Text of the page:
The nomadic lifestyle is so glamorous! Cruise Instagram for long enough and your feed will be flooded with mint condition $50,000 Land Rovers with $5000 tents on top and a half-naked woman seductively watching the sunset over a beautifully pristine landscape. Although there are some positive aspects of sleeping on the roof of your truck, if you travel full-time, a roof-top tent is likely not where you want to sleep more than a couple of weeks each year. We began living in our roof-top tent full time in December and these are our impressions early on.
Some Assembly Required
Most roof-top tent (RTT) manufacturers and YouTube reviews tout the simplicity and speed with which a standard RTT can be erected. While the construction is simple in design, setup can take 5-10 minutes depending on conditions. If it is cold, the tent cover and zipper can be much more difficult to open and take a considerable amount of time. If the wind is high, you will likely want to guy line your tent to keep the rain cover from flopping around in the breeze all night. If it is raining, it might not take any longer, but you will be wet and mad when you finally get inside. On the contrary, compared to most inexpensive ground tents, setting up a roof-top tent is very easy in most conditions.
Some folks simply avoid popping up the windows and doors and minimize the time required to setup, but aren’t all of those breezy doors and windows why you wanted to camp on top of the truck in the first place? Also, most suggest a more expensive pop-up or clamshell style tent such as the James Baroud to minimize the amount of time involved in setup. But for the $4500 cost, you are halfway to a used hard-sided camper with a sink and a heater.
Roof Top Tents are Cool
Everyone knows it, that’s why we buy RTT’s. Having your camping shelter attached to your vehicle not only saves on interior storage room, but looks really cool. Although we think vehicle based travel and “overlanding” should be about the journey, most travelers will tell you that it’s still really nice to drive a cool rig. What’s cooler than driving to a remote campsite and simply flipping open your tent and climbing in. It’s not always that simple (see above), but it is a really cool concept.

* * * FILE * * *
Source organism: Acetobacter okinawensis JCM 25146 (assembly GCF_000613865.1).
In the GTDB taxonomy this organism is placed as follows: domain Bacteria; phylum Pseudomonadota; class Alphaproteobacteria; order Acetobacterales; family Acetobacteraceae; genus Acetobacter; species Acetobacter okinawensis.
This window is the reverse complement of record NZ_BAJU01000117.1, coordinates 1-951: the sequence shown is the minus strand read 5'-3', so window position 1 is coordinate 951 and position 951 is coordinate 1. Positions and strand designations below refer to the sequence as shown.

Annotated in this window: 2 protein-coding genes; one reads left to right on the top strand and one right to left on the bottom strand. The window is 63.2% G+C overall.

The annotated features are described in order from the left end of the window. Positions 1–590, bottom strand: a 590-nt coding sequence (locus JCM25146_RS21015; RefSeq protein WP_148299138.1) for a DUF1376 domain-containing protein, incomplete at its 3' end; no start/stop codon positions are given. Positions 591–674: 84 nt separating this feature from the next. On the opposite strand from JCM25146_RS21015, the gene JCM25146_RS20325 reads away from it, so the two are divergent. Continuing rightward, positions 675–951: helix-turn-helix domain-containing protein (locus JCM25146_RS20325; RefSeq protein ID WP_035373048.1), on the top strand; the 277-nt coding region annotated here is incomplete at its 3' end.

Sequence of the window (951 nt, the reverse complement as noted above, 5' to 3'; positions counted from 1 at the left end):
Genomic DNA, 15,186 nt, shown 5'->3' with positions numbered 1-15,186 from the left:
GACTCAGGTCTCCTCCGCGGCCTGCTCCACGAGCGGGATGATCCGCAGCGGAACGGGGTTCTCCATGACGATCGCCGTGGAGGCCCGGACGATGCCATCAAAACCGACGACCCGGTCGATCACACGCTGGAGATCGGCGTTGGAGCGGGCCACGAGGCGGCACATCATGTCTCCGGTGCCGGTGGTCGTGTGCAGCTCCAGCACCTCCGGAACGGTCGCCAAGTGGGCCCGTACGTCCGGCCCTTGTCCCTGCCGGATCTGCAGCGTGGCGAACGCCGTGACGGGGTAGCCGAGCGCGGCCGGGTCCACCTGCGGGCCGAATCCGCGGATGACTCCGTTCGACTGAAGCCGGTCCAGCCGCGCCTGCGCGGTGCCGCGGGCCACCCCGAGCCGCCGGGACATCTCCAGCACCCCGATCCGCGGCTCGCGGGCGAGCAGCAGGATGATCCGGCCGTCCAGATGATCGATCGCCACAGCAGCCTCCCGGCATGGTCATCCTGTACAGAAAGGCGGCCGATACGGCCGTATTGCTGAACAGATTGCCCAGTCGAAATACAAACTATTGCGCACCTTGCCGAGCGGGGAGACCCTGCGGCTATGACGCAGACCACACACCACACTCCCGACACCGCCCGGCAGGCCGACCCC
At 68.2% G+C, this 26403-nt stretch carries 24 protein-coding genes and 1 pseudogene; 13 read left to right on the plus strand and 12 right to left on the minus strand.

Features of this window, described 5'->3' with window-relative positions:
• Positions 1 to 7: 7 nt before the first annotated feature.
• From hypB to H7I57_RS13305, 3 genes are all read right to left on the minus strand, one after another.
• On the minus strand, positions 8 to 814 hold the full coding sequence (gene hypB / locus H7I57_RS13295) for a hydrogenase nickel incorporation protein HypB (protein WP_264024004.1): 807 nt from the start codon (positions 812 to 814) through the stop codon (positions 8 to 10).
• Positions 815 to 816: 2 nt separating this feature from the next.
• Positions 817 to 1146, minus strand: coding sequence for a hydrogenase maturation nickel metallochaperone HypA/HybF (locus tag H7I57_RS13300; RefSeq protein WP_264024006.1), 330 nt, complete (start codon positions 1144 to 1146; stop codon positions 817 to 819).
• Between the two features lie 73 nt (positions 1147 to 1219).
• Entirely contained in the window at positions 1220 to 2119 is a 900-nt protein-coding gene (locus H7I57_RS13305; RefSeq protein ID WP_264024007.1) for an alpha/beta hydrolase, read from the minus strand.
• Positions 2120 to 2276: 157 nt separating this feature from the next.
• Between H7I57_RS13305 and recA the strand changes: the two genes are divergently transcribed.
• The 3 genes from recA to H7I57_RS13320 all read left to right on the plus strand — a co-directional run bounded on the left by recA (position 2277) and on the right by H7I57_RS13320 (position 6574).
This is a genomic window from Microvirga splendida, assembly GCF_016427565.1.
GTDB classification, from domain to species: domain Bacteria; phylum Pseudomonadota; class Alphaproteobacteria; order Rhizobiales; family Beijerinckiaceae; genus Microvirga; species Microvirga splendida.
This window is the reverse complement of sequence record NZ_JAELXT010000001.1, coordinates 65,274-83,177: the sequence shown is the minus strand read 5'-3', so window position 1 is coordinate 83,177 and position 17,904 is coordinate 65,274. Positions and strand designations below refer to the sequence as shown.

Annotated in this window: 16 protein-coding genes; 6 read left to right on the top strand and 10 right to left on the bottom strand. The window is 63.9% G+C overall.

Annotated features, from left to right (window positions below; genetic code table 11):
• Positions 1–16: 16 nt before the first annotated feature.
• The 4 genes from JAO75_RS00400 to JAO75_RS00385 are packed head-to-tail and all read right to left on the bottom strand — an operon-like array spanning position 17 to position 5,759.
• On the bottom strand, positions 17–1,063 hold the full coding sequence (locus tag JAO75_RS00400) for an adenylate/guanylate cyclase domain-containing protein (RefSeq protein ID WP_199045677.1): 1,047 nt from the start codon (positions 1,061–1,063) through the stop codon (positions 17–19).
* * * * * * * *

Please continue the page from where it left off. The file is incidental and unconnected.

Want to see which RTT we chose to live out of full-time? Check out our video review here!
This point is fairly biased as we have only camped in our RTT between the months of November and January in the Southern US and Mexico, but if you encounter cold temperatures in your roof-top tent, prepare to be cold. You are not only cold in the tent, you are cold when you go to the bathroom, when you wake up in the morning, and you are cold when you cook your food. We are working on installing a separate annex room the attaches to the underside of our tent to block out some of the cold and wind, but so far we have absolutely frozen in our tent.
Sleeping has been moderately comfortable as we carry our backpacking sleeping bags and several blankets. However, there is no cuddling in the RTT unless you have a 2-person sleeping bag.
Rain is a tricky enemy of the roof-top tent and we have had approximately 20 nights of precipitation in the tent and it makes everything more difficult. Humid air creates condensation at an alarming rate in a RTT and even with windows and vents open, water on the walls is inevitable. Pack a towel and dry it daily as you will need it to wipe down the moisture inside your tent. Alternatively, after a rain, the outside of your tent is wet as well. A decision has to be made to stay put and wait for the tent to dry out or pack up a wet tent and open it as soon as possible to avoid mold and water damage.